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It looks increasingly likely that the leadership we have come to expect from Europe in launching our fledgling circular economy is being scuppered by the new masters of Brussels and a contingent of business lobbyists. Just before Christmas, President Jean-Claude Juncker and his deputy Frans Timmermans decided what would be in and what would be out of the Commission’s Work Programme for 2015. And the circular economy, they decided, is out.

Last summer, a whole package of circular economy measures were announced by outgoing Environment Commissioner Janez Potocnik. These included phasing out landfill, increasing household recycling to 70% by 2030 and streamlining a raft of legal requirements, definitions and targets. The measures were welcomed at the time by cities, green groups and some businesses – though several in the zero waste and circular economy communities also warned that they didn’t go far enough, and focused too much on ‘end of pipe’ rather than systemic or design-based solutions.

Now, however, it seems that the entire circular economy package has bitten the dust along with the outgoing Commissioners. In November, business lobbying group BusinessEurope (represented in Britain by the CBI) sent a paper to new Vice-President Timmermans arguing that, along with proposals for a financial transaction tax, increased maternity leave, gender balance on boards and stricter regulation of air pollution, the proposed legislation should be withdrawn. On 16th December BusinessEurope, arbiter of growth and guardian of the free market, got their way, and the package was resigned to the dustbin of history. 

This would be all well and good if the circular economy was, as some indeed view it, a mere passing fad, a yachtswoman’s fantasy. But it has been latched onto and is being pursued with intent by some of the most powerful corporations in the world (Apple, Unilever, IKEA and Cisco to name a few). Moreover, though BusinessEurope called for the intended circular economy package to be scrapped, without addressing the specific bills proposed, they did assert in mitigation that the legislation should be re-drawn ‘as an economic piece of legislation rather than from a purely environmental perspective’. In their words:

‘The circular economy dossier should take account of issues of wider economic interest (including manufacturing and product design, consumer affairs, research & innovation, security of supply and raw materials) as well as markets beside the environmental dimension which includes recycling, reuse or land-filling.’

This invites an interesting predicament. On the one hand, the initial dossier should certainly have taken a more detailed and definite approach in addressing the front end of resource use – i.e. design and manufacturing – and indeed the former Danish Environment Minister optimistically hopes that this suspension of the legislation will lead to its expansion. On the other hand, it is now recognised amongst manufacturing and waste companies and member states alike that the circular economy has significant potential for jobs and sustainable development, and that the Commission’s leadership in this area ‘is essential to create the right market dynamics to turn the circular economy into reality’. As Potocnik said when he announced the original measures in the summer,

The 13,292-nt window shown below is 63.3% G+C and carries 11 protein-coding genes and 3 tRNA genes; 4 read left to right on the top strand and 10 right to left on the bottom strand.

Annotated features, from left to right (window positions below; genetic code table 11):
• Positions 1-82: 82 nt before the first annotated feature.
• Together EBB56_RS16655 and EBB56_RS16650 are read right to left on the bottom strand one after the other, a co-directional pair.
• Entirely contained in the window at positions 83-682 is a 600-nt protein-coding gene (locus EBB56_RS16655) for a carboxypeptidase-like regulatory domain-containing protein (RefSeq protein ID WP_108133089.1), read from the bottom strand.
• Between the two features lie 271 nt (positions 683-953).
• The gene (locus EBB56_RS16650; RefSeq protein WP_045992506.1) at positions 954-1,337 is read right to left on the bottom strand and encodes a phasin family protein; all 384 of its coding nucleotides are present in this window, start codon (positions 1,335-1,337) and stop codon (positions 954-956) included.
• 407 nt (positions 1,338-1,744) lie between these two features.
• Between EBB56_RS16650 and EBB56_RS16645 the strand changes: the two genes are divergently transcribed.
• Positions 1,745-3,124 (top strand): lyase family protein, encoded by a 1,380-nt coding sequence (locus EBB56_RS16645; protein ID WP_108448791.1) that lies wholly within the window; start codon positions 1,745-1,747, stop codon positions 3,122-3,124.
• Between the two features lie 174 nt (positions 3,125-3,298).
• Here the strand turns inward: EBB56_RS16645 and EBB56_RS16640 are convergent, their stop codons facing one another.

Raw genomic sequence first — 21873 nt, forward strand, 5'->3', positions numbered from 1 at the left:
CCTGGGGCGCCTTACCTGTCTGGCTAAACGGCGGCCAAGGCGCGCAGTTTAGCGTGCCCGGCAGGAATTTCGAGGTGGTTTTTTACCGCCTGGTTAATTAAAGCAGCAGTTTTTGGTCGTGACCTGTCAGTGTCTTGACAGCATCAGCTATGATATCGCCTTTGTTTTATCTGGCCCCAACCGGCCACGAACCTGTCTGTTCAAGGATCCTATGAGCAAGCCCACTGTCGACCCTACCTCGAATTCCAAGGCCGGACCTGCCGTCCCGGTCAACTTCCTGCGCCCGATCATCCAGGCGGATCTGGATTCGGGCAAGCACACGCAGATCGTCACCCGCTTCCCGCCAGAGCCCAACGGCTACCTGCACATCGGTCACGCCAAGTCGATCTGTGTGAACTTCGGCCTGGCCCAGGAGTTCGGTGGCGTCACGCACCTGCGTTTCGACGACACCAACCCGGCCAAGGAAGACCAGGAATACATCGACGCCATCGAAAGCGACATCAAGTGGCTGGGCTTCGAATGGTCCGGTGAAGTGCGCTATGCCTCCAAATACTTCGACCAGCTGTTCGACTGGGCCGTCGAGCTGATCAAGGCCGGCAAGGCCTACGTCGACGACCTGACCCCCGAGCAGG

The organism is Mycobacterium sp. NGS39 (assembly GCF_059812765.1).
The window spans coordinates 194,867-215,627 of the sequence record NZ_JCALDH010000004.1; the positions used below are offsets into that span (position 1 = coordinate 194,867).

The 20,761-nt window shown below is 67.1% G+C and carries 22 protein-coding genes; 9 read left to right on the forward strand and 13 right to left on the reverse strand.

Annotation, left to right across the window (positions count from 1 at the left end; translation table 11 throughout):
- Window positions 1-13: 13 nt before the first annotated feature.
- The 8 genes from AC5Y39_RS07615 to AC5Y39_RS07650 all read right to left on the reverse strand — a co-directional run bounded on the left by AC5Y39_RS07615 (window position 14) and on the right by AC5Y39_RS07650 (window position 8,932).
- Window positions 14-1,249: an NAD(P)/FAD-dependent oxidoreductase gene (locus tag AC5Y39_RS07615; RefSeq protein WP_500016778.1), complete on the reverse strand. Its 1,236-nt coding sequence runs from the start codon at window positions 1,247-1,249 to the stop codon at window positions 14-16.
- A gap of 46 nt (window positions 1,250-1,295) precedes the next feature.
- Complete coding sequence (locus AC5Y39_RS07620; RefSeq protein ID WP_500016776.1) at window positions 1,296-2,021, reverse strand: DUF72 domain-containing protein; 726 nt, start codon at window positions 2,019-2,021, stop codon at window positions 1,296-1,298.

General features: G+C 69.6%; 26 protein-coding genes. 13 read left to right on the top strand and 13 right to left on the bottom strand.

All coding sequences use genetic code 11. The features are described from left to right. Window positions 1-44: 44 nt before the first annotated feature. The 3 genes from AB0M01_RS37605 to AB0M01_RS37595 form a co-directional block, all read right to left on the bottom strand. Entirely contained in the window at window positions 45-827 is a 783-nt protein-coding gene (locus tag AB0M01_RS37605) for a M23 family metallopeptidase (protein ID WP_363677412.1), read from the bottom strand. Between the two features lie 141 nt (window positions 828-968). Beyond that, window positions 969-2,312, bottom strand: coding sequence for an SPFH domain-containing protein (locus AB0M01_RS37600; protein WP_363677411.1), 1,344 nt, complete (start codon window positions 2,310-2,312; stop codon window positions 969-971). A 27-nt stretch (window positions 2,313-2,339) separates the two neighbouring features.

“There will be a lot of people and businesses saying ‘not now, not yet, wait until we have more data’. But I have listened to those calls for many years and it just comes down to, either you start or you don’t start – but if we don’t start, we will constantly use excuses.’

The fear of many is that, despite reassurances to the contrary, this delay on circular economy legislation represents an attempt by the Commission to stall any progress in an area that can be seen as too complex and challenging to guarantee success. It is an area in which success will ultimately come from collaboration, communication and cooperation rather than competition, and for the business-as-usual gang that is a concept which is hard to understand. When in doubt, they fall backwards onto the model that went before, even though that model has been proved time and again to be flawed.

If it is ever to lead the fight in decoupling economic progress from environmental and social catastrophes, the circular economy needs the support of legislation from strong governments across Europe and beyond. And the voice of the UK Government on this issue has been deafeningly silent. Certain businesses will undoubtedly continue, as they are, to pioneer new methods and business models for resource efficiency, but they are crying out for leadership from their legislators. The proposals that had been tabled may not have represented the ideal ‘systems shift’ that we would wish for. But they were a starting point from which progress could be made, an indicator of how we meant to go on, and most importantly an attempt to bring together the battling interests of businesses, environments and people, in the short and long term. It is in all of our interests to support that. And the new leadership in Brussels would do well to take heed.

Lucy Chamberlin is head of programme for the RSA’s Great Recovery project. Follow it on Twitter @Great_Recovery 

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